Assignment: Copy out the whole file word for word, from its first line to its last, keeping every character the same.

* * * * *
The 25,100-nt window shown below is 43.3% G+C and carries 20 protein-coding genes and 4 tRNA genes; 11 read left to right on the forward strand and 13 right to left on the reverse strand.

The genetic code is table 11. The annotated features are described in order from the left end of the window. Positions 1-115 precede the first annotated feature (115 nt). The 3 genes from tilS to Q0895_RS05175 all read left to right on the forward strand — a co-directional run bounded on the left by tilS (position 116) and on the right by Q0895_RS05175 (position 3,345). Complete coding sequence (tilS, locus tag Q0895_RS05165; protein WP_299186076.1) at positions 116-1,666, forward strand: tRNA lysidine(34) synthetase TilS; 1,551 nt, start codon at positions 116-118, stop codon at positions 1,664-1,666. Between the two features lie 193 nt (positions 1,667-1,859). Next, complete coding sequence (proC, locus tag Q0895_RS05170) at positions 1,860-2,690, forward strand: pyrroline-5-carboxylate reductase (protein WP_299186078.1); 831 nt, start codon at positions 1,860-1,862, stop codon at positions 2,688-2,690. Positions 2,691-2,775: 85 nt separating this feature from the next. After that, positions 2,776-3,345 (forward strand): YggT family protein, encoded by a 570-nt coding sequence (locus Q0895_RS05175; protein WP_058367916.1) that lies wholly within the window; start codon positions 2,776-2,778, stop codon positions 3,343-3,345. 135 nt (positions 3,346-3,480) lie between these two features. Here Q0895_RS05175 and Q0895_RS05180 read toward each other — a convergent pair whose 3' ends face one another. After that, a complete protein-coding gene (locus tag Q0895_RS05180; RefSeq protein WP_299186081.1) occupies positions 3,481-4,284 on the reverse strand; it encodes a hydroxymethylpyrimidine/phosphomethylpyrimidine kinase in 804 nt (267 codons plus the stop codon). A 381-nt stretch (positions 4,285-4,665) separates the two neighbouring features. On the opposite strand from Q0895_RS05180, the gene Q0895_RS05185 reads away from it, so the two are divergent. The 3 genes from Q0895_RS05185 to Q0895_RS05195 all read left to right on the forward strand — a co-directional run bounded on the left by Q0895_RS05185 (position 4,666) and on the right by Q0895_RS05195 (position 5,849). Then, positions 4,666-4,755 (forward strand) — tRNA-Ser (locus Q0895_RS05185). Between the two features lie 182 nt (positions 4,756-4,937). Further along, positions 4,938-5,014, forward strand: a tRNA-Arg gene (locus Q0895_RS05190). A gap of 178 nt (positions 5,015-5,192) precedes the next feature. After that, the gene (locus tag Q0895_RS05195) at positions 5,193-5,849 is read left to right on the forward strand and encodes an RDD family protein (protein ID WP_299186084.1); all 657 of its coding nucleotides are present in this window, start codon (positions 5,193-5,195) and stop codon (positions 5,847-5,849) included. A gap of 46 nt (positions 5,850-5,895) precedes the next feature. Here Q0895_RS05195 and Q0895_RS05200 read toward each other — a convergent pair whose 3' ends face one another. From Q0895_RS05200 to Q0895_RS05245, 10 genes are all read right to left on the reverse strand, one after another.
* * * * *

The 25,100-nt window shown below is 43.3% G+C and carries 20 protein-coding genes and 4 tRNA genes; 11 read left to right on the forward strand and 13 right to left on the reverse strand.

The genetic code is table 11. The annotated features are described in order from the left end of the window. Positions 1-115 precede the first annotated feature (115 nt). The 3 genes from tilS to Q0895_RS05175 all read left to right on the forward strand — a co-directional run bounded on the left by tilS (position 116) and on the right by Q0895_RS05175 (position 3,345). Complete coding sequence (tilS, locus tag Q0895_RS05165; protein WP_299186076.1) at positions 116-1,666, forward strand: tRNA lysidine(34) synthetase TilS; 1,551 nt, start codon at positions 116-118, stop codon at positions 1,664-1,666. Between the two features lie 193 nt (positions 1,667-1,859). Next, complete coding sequence (proC, locus tag Q0895_RS05170) at positions 1,860-2,690, forward strand: pyrroline-5-carboxylate reductase (protein WP_299186078.1); 831 nt, start codon at positions 1,860-1,862, stop codon at positions 2,688-2,690. Positions 2,691-2,775: 85 nt separating this feature from the next. After that, positions 2,776-3,345 (forward strand): YggT family protein, encoded by a 570-nt coding sequence (locus Q0895_RS05175; protein WP_058367916.1) that lies wholly within the window; start codon positions 2,776-2,778, stop codon positions 3,343-3,345. 135 nt (positions 3,346-3,480) lie between these two features. Here Q0895_RS05175 and Q0895_RS05180 read toward each other — a convergent pair whose 3' ends face one another. After that, a complete protein-coding gene (locus tag Q0895_RS05180; RefSeq protein WP_299186081.1) occupies positions 3,481-4,284 on the reverse strand; it encodes a hydroxymethylpyrimidine/phosphomethylpyrimidine kinase in 804 nt (267 codons plus the stop codon). A 381-nt stretch (positions 4,285-4,665) separates the two neighbouring features. On the opposite strand from Q0895_RS05180, the gene Q0895_RS05185 reads away from it, so the two are divergent. The 3 genes from Q0895_RS05185 to Q0895_RS05195 all read left to right on the forward strand — a co-directional run bounded on the left by Q0895_RS05185 (position 4,666) and on the right by Q0895_RS05195 (position 5,849). Then, positions 4,666-4,755 (forward strand) — tRNA-Ser (locus Q0895_RS05185). Between the two features lie 182 nt (positions 4,756-4,937). Further along, positions 4,938-5,014, forward strand: a tRNA-Arg gene (locus Q0895_RS05190). A gap of 178 nt (positions 5,015-5,192) precedes the next feature. After that, the gene (locus tag Q0895_RS05195) at positions 5,193-5,849 is read left to right on the forward strand and encodes an RDD family protein (protein ID WP_299186084.1); all 657 of its coding nucleotides are present in this window, start codon (positions 5,193-5,195) and stop codon (positions 5,847-5,849) included. A gap of 46 nt (positions 5,850-5,895) precedes the next feature. Here Q0895_RS05195 and Q0895_RS05200 read toward each other — a convergent pair whose 3' ends face one another. From Q0895_RS05200 to Q0895_RS05245, 10 genes are all read right to left on the reverse strand, one after another.